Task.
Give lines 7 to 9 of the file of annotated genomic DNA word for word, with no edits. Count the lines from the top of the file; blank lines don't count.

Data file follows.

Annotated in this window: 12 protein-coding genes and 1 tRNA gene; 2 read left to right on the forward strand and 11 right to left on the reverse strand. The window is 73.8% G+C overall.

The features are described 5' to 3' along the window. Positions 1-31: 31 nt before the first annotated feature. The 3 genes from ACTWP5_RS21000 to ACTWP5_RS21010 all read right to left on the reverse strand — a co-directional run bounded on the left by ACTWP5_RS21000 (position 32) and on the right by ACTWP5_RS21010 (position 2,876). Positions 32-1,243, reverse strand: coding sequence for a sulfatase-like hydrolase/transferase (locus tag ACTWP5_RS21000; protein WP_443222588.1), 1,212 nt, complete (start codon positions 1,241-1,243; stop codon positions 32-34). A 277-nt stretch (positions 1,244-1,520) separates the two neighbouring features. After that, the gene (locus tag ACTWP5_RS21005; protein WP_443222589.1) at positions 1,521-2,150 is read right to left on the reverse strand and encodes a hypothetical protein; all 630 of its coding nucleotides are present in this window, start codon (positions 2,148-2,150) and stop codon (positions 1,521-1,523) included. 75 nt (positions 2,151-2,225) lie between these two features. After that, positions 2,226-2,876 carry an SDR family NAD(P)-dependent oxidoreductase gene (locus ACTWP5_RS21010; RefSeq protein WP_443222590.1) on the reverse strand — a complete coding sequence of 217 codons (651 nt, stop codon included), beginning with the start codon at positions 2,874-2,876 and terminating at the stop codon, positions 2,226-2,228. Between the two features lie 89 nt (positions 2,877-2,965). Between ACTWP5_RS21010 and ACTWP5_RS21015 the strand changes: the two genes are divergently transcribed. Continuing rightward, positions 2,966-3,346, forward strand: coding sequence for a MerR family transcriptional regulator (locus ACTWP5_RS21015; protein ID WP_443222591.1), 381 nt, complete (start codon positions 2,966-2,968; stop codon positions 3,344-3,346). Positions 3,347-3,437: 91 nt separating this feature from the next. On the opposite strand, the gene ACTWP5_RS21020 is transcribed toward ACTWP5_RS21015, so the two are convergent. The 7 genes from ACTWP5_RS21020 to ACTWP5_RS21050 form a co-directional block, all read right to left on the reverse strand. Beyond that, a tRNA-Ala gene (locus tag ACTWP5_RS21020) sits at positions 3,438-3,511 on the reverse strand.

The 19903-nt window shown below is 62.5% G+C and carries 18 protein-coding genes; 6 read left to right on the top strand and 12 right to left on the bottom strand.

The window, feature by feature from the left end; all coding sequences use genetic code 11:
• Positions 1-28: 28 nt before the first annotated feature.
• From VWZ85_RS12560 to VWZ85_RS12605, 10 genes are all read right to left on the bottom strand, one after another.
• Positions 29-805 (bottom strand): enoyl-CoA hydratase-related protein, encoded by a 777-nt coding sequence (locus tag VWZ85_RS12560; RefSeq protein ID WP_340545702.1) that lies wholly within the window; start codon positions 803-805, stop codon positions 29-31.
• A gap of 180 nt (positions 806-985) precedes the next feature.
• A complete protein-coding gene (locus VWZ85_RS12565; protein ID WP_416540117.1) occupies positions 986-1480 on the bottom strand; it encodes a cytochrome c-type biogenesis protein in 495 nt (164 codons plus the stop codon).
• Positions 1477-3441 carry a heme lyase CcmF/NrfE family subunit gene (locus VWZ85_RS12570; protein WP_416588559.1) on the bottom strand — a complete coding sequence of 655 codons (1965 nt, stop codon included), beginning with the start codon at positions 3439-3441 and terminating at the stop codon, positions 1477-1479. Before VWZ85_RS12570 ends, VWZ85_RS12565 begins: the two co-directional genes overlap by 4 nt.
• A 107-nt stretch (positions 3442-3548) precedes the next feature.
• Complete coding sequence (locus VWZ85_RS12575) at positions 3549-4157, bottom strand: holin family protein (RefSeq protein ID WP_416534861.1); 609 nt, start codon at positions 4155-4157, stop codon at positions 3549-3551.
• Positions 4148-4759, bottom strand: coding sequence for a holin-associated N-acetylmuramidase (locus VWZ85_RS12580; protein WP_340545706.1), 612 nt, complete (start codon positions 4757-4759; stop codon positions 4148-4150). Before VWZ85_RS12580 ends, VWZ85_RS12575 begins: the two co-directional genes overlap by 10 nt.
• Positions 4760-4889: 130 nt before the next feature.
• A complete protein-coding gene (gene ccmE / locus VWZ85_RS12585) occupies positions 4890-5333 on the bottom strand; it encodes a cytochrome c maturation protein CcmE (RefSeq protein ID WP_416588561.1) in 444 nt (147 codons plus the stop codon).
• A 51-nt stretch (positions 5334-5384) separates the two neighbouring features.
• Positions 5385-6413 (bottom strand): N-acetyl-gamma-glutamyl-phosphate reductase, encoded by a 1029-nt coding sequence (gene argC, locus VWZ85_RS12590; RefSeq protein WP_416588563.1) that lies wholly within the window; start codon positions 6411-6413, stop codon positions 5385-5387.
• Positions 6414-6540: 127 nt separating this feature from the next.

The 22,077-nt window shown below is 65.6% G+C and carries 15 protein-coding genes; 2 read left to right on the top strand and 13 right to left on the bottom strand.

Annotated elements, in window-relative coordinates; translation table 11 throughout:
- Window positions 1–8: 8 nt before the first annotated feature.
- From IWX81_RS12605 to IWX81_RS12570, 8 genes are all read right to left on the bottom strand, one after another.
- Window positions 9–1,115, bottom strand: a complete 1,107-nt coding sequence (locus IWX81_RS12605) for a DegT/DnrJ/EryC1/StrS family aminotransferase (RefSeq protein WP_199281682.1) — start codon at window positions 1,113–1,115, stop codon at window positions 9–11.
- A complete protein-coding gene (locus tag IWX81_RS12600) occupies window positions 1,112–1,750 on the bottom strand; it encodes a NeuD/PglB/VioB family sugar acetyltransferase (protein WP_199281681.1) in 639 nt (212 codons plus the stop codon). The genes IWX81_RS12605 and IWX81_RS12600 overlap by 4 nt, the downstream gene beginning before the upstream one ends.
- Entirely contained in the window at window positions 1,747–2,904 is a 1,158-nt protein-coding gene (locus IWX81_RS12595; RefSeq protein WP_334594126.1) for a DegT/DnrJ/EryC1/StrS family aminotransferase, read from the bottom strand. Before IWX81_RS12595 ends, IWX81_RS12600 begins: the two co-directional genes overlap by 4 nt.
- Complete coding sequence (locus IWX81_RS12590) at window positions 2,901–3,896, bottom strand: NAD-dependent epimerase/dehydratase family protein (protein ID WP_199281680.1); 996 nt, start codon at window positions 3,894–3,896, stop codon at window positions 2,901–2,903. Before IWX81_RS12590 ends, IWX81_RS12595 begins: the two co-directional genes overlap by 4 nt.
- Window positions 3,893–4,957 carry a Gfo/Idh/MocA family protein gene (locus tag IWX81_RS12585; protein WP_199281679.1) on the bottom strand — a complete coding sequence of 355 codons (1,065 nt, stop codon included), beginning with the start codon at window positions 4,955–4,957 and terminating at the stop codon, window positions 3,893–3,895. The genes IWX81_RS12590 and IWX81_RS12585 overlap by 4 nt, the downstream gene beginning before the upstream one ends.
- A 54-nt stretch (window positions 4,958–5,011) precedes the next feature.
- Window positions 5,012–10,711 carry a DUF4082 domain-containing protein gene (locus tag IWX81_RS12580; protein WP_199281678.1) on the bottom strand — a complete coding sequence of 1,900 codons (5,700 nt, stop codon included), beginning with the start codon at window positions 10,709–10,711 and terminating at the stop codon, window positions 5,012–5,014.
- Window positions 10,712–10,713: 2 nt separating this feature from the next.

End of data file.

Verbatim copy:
• Positions 29-805 (bottom strand): enoyl-CoA hydratase-related protein, encoded by a 777-nt coding sequence (locus tag VWZ85_RS12560; RefSeq protein ID WP_340545702.1) that lies wholly within the window; start codon positions 803-805, stop codon positions 29-31.
• A gap of 180 nt (positions 806-985) precedes the next feature.
• A complete protein-coding gene (locus VWZ85_RS12565; protein ID WP_416540117.1) occupies positions 986-1480 on the bottom strand; it encodes a cytochrome c-type biogenesis protein in 495 nt (164 codons plus the stop codon).